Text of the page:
There is something undeniably endearing about stop-motion animation. The process is lengthy and painstaking, but produces such unique results. The characters move in their own begrudging way, and in the case of Wallace and Gromit: The Curse of the Were-Rabbit, you can even see the fingerprints of the filmmakers in close-ups of the characters. This is literally a labor of love unveiled before our very eyes.
Wallace (voiced by Peter Sallis) and Gromit have a dedicated cult following, but this film is my first venture into the duo’s hijinks. Wallace is a resourceful old bird; always coming up with wacky inventions and ideas. His mute dog, Gromit, is always by his side.
In Were-Rabbit, Wallace and Gromit run the Anti-Pesto pest control business. Their small town in England is right smack in the middle of a vegetable growing contest, so the residents are extra weary of vegetable-ravaging animals, particularly rabbits. Wallace seems to have some pretty satisfied customers. The greenhouses he constructs are completely secure, with one even requiring a remote control unlocking device to open a la today’s modern vehicles. Enter the “were-rabbit,” however; a beast that can ingest entire gardens in a matter of seconds. Wallace and Gromit begin to investigate.
Along the way Wallace meets Lady Campanula Tottington (voiced by Helena Bonham Carter, whose voice has been popular this year), the hostess of the competition. The two experience an attraction of sorts, but Lady Tottington’s current significant other, the snobby and rabbit-murdering Victor Quartermaine (voiced by Ralph Fiennes), will see none of that. Can Wallace and Gromit save the competition from this veggie-loving beast?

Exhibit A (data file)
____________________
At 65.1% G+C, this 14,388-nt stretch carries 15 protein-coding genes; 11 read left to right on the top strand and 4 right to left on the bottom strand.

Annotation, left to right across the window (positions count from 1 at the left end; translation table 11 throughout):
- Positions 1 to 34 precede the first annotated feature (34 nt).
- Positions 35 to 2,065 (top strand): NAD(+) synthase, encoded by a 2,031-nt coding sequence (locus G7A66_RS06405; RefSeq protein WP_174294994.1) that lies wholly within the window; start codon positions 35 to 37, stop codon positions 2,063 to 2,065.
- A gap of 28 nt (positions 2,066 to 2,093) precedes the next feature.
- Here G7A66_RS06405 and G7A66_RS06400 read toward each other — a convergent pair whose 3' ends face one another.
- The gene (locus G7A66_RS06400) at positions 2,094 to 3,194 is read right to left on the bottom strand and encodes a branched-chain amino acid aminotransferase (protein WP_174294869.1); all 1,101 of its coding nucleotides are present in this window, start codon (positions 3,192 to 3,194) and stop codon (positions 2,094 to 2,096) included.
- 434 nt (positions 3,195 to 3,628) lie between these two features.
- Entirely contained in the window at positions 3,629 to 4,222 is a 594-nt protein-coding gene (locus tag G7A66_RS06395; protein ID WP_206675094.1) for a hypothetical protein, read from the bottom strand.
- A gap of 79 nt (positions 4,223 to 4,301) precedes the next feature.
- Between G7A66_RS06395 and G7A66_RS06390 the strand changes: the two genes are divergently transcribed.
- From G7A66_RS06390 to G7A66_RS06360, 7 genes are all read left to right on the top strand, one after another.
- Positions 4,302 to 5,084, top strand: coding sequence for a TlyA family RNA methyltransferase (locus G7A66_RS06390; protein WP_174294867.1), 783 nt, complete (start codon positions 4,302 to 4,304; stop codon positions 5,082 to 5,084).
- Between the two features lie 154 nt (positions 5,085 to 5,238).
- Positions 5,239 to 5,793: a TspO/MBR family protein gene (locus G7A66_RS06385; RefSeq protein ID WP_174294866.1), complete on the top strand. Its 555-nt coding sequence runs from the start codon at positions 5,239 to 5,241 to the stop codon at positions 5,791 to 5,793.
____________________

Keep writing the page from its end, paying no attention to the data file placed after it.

Were-Rabbit has something for everyone. Every form of comedy is on display, from slapstick to the most subtle of sight gags. The writing team of Bob Baker, Steve Box, Mark Burton, and Nick Park have constructed a story loaded with creativity, charm, and a whole lot of smarts. The puns are spot on and the characters are appropriately over-the-top, particularly Victor. The unwritten rule that all animated films must provide some risqué humor for the parents is abided to, with a gag toward the end that had me doubled over.
The characters of Wallace and Gromit are among the most immediately likable I have ever seen on screen. Wallace is someone we can all identify with; a sweet old-timer with the heart of a child. He gets so excited about his Rube Goldberg-like inventions. Gromit, although mute, is equally expressive as he does his best to just play along with Wallace’s crazy antics. I had a fear in the back of my mind that the film would operate like The Hitchhiker’s Guide to the Galaxy; you are either in or out, with no stretching room. It’s quite the contrary, as those who are new to the adventures of Wallace and Gromit can jump right in.
Were-Rabbit is a celebration of old-school animation with a refreshingly creative story and characters. This is the most enjoyable animated film I have seen all year, and that’s a tall order to fill.
Length: 85 Minutes
Theatrical Release: October 5, 2005 (LA/NY) / October 7, 2005 (Wide)
Directed by: Steve Box & Nick Park.
Written by: Bob Baker & Steve Box & Mark Burton & Nick Park.
Cast: Peter Sallis (voice), Ralph Fiennes (voice), Helena Bonham Carter (voice), Peter Kay (voice), Nicholas Smith (voice), Liz Smith (voice)